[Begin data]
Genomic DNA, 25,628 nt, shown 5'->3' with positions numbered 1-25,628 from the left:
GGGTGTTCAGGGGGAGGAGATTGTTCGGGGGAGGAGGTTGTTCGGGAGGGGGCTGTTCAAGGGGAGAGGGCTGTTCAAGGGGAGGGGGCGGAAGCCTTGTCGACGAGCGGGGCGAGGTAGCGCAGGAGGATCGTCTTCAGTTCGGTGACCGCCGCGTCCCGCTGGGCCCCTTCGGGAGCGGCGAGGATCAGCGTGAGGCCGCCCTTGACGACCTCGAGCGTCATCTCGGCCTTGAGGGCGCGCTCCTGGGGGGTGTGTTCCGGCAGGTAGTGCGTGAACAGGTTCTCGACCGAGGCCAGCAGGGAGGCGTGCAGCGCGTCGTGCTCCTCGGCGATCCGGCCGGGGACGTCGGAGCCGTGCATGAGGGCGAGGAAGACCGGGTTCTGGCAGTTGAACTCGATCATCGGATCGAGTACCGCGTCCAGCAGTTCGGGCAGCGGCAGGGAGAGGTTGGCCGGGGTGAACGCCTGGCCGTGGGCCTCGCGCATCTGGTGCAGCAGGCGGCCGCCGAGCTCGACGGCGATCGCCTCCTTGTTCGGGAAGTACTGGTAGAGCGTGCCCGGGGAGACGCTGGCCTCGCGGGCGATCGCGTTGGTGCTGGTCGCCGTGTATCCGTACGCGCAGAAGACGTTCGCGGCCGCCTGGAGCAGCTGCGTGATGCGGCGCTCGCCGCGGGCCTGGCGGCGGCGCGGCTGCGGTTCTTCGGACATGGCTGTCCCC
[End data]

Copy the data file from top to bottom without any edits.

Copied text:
Genomic DNA, 25,628 nt, shown 5'->3' with positions numbered 1-25,628 from the left:
GGGTGTTCAGGGGGAGGAGATTGTTCGGGGGAGGAGGTTGTTCGGGAGGGGGCTGTTCAAGGGGAGAGGGCTGTTCAAGGGGAGGGGGCGGAAGCCTTGTCGACGAGCGGGGCGAGGTAGCGCAGGAGGATCGTCTTCAGTTCGGTGACCGCCGCGTCCCGCTGGGCCCCTTCGGGAGCGGCGAGGATCAGCGTGAGGCCGCCCTTGACGACCTCGAGCGTCATCTCGGCCTTGAGGGCGCGCTCCTGGGGGGTGTGTTCCGGCAGGTAGTGCGTGAACAGGTTCTCGACCGAGGCCAGCAGGGAGGCGTGCAGCGCGTCGTGCTCCTCGGCGATCCGGCCGGGGACGTCGGAGCCGTGCATGAGGGCGAGGAAGACCGGGTTCTGGCAGTTGAACTCGATCATCGGATCGAGTACCGCGTCCAGCAGTTCGGGCAGCGGCAGGGAGAGGTTGGCCGGGGTGAACGCCTGGCCGTGGGCCTCGCGCATCTGGTGCAGCAGGCGGCCGCCGAGCTCGACGGCGATCGCCTCCTTGTTCGGGAAGTACTGGTAGAGCGTGCCCGGGGAGACGCTGGCCTCGCGGGCGATCGCGTTGGTGCTGGTCGCCGTGTATCCGTACGCGCAGAAGACGTTCGCGGCCGCCTGGAGCAGCTGCGTGATGCGGCGCTCGCCGCGGGCCTGGCGGCGGCGCGGCTGCGGTTCTTCGGACATGGCTGTCCCC